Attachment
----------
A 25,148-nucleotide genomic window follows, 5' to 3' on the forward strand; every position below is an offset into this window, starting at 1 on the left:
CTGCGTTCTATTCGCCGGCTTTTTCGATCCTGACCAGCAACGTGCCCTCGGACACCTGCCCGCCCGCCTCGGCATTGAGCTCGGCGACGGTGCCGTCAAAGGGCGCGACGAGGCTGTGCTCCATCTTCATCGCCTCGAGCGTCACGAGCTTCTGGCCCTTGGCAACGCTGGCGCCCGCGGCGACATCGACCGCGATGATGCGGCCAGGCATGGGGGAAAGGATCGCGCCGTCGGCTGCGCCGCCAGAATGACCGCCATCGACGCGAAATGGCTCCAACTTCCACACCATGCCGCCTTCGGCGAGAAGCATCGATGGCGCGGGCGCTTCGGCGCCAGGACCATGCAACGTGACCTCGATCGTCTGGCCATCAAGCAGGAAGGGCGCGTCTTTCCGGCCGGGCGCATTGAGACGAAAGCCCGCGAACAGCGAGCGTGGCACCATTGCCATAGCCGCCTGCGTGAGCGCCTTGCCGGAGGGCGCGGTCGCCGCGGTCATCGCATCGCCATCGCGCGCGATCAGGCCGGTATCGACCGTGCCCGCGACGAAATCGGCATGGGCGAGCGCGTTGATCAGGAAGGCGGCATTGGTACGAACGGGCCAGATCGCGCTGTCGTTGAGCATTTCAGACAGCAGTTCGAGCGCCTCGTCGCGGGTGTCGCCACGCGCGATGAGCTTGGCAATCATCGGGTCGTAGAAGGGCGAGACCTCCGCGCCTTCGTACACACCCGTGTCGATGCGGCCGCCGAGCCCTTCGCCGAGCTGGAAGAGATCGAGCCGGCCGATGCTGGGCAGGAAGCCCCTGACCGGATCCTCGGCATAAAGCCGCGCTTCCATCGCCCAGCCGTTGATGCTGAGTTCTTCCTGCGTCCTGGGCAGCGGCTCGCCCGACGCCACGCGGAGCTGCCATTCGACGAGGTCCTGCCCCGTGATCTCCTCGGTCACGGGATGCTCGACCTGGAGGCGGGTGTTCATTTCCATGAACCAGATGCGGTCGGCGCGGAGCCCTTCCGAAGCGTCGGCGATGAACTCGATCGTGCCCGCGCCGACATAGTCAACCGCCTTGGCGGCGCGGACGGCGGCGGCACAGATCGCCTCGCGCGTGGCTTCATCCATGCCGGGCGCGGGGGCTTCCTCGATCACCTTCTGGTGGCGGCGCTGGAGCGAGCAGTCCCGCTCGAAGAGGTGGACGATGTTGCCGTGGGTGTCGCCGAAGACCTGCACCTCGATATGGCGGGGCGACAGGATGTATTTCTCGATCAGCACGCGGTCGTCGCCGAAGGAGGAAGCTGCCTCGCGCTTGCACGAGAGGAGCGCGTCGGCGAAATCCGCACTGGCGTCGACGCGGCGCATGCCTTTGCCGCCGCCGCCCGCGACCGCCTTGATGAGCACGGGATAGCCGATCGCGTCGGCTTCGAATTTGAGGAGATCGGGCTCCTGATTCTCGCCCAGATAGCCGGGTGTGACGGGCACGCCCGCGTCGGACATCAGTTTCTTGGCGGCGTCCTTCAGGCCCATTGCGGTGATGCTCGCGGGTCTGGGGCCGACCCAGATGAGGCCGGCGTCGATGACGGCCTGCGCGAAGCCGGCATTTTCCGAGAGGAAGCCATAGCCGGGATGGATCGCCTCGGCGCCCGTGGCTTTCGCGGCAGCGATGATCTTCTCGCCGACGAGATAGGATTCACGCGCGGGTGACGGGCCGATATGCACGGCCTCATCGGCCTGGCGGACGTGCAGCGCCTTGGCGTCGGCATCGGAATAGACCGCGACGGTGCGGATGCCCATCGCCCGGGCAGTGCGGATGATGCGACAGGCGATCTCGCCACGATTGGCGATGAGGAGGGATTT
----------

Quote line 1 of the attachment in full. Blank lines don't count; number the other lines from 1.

A 25,148-nucleotide genomic window follows, 5' to 3' on the forward strand; every position below is an offset into this window, starting at 1 on the left: